2. Amplify Learning – Improving software development means focusing on creating solutions to customer problems. Frequent testing and feedback loops are the keys to minimizing defects by determining whether the current development phase is working, or if adjustments are required. In this continuous learning process, end users get a better idea of their needs and developers learn how to address those needs.
3. Decide as Late as Possible – Decisions are always better made on facts, not assumptions. Since no one can predict what might happen, it’s smart to keep options open and delay decisions until they absolutely must be made. This flexibility is essential to Lean software development because it supports change management and avoids costly errors. It also allows crucial decisions to be made after customers better know what they need.
4. Deliver as Fast as Possible – Customers much prefer fast delivery to slow delivery. It’s good for sellers, too, because customers have less time to change their minds. Similarly, short cycles of developing and delivering the product, receiving feedback and making changes are at the heart of Lean software development. The shorter the cycle, the greater the opportunity for learning. And customers get what they need right away.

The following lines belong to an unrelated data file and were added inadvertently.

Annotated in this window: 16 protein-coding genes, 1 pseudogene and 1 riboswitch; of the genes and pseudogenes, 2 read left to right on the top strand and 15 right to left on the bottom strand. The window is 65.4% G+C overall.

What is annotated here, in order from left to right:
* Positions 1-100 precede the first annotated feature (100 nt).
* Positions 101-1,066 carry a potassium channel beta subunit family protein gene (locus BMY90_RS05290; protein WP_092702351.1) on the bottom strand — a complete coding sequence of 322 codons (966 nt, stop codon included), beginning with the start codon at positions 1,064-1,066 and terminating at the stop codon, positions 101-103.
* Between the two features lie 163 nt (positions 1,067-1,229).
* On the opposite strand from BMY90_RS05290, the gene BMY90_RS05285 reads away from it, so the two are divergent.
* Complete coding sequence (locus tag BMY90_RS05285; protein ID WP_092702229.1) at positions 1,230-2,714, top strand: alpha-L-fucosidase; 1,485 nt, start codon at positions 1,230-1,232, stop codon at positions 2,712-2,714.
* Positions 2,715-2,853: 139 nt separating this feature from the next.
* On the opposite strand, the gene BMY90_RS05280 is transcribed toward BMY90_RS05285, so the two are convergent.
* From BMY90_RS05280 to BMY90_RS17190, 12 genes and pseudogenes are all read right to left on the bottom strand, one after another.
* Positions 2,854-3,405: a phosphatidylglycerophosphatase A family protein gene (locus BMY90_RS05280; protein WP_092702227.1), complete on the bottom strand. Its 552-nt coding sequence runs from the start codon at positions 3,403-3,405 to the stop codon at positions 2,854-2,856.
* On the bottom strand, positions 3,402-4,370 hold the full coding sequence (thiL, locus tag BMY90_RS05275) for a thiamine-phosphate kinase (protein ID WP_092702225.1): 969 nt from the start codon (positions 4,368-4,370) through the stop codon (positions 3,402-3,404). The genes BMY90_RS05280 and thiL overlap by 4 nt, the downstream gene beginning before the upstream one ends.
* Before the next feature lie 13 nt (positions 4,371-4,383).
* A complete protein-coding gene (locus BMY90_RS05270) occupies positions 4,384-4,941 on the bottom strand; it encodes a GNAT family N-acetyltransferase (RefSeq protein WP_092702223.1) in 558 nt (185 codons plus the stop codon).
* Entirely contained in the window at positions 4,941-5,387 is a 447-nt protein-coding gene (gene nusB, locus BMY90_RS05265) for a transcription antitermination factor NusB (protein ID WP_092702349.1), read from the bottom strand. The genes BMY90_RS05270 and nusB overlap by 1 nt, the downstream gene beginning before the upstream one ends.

5. Empower the Team – The Lean approach empowers developers to make decisions and design their own procedures, while contributing to a higher purpose. It encourages team leaders to listen to developers, make suggestions for improvements, catch errors and remove roadblocks to progress. Feedback is fundamental to continuous improvement for both developers and leadership.
6. Build Integrity In – When software has integrity, its architecture is logical, highly usable and adaptable. Plus, it maintains usefulness over time. Customers perceive integrity when the system is intuitive, available at a fair price, delivered when needed and functions as advertised. Perceived integrity is the customer’s whole view of the system. Conceptual integrity is a critical factor of perceived integrity. It means the various components of the system work together, smoothly and consistently, with a balance between flexibility, efficiency, responsiveness and maintainability. Integrity should be verified through testing.